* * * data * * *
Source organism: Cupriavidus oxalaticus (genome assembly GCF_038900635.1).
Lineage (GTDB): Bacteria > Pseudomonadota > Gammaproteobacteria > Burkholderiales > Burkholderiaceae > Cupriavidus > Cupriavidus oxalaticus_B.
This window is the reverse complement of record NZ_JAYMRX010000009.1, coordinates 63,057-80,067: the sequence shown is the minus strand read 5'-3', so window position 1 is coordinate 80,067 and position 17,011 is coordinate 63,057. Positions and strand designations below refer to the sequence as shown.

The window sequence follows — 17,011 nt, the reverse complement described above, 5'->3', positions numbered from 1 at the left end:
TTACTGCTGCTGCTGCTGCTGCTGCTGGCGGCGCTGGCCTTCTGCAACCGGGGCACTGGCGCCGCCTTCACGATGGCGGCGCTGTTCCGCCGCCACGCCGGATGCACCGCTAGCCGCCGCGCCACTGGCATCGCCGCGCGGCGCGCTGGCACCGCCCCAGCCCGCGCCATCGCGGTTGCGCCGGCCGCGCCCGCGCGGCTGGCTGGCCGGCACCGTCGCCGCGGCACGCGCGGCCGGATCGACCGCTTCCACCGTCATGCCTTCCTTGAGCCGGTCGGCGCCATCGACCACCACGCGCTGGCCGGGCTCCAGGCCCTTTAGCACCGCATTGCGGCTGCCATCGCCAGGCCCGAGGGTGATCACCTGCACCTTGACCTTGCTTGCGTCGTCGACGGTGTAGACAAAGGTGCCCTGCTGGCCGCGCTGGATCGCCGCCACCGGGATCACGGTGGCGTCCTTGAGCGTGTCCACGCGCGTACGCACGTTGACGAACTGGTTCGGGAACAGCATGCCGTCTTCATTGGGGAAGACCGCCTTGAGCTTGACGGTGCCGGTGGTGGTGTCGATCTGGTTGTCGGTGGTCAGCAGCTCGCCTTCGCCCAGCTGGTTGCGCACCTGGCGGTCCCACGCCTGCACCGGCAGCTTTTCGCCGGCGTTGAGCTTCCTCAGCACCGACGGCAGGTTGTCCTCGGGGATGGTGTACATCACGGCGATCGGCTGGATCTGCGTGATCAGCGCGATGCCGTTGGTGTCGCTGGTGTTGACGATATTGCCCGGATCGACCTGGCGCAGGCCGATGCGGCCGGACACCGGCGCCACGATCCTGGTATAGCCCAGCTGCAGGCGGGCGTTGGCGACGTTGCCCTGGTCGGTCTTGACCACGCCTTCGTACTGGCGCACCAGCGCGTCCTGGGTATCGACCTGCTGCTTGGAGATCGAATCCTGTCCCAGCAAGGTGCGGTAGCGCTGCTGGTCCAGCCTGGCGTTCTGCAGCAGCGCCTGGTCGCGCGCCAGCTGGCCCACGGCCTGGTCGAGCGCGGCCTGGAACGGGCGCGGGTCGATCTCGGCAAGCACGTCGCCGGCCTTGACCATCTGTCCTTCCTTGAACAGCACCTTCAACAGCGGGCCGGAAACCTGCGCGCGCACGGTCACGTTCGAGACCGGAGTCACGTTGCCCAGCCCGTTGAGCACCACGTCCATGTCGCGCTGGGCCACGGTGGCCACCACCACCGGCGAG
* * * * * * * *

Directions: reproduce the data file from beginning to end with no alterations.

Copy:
Source organism: Cupriavidus oxalaticus (genome assembly GCF_038900635.1).
Lineage (GTDB): Bacteria > Pseudomonadota > Gammaproteobacteria > Burkholderiales > Burkholderiaceae > Cupriavidus > Cupriavidus oxalaticus_B.
This window is the reverse complement of record NZ_JAYMRX010000009.1, coordinates 63,057-80,067: the sequence shown is the minus strand read 5'-3', so window position 1 is coordinate 80,067 and position 17,011 is coordinate 63,057. Positions and strand designations below refer to the sequence as shown.

The window sequence follows — 17,011 nt, the reverse complement described above, 5'->3', positions numbered from 1 at the left end:
TTACTGCTGCTGCTGCTGCTGCTGCTGGCGGCGCTGGCCTTCTGCAACCGGGGCACTGGCGCCGCCTTCACGATGGCGGCGCTGTTCCGCCGCCACGCCGGATGCACCGCTAGCCGCCGCGCCACTGGCATCGCCGCGCGGCGCGCTGGCACCGCCCCAGCCCGCGCCATCGCGGTTGCGCCGGCCGCGCCCGCGCGGCTGGCTGGCCGGCACCGTCGCCGCGGCACGCGCGGCCGGATCGACCGCTTCCACCGTCATGCCTTCCTTGAGCCGGTCGGCGCCATCGACCACCACGCGCTGGCCGGGCTCCAGGCCCTTTAGCACCGCATTGCGGCTGCCATCGCCAGGCCCGAGGGTGATCACCTGCACCTTGACCTTGCTTGCGTCGTCGACGGTGTAGACAAAGGTGCCCTGCTGGCCGCGCTGGATCGCCGCCACCGGGATCACGGTGGCGTCCTTGAGCGTGTCCACGCGCGTACGCACGTTGACGAACTGGTTCGGGAACAGCATGCCGTCTTCATTGGGGAAGACCGCCTTGAGCTTGACGGTGCCGGTGGTGGTGTCGATCTGGTTGTCGGTGGTCAGCAGCTCGCCTTCGCCCAGCTGGTTGCGCACCTGGCGGTCCCACGCCTGCACCGGCAGCTTTTCGCCGGCGTTGAGCTTCCTCAGCACCGACGGCAGGTTGTCCTCGGGGATGGTGTACATCACGGCGATCGGCTGGATCTGCGTGATCAGCGCGATGCCGTTGGTGTCGCTGGTGTTGACGATATTGCCCGGATCGACCTGGCGCAGGCCGATGCGGCCGGACACCGGCGCCACGATCCTGGTATAGCCCAGCTGCAGGCGGGCGTTGGCGACGTTGCCCTGGTCGGTCTTGACCACGCCTTCGTACTGGCGCACCAGCGCGTCCTGGGTATCGACCTGCTGCTTGGAGATCGAATCCTGTCCCAGCAAGGTGCGGTAGCGCTGCTGGTCCAGCCTGGCGTTCTGCAGCAGCGCCTGGTCGCGCGCCAGCTGGCCCACGGCCTGGTCGAGCGCGGCCTGGAACGGGCGCGGGTCGATCTCGGCAAGCACGTCGCCGGCCTTGACCATCTGTCCTTCCTTGAACAGCACCTTCAACAGCGGGCCGGAAACCTGCGCGCGCACGGTCACGTTCGAGACCGGAGTCACGTTGCCCAGCCCGTTGAGCACCACGTCCATGTCGCGCTGGGCCACGGTGGCCACCACCACCGGCGAG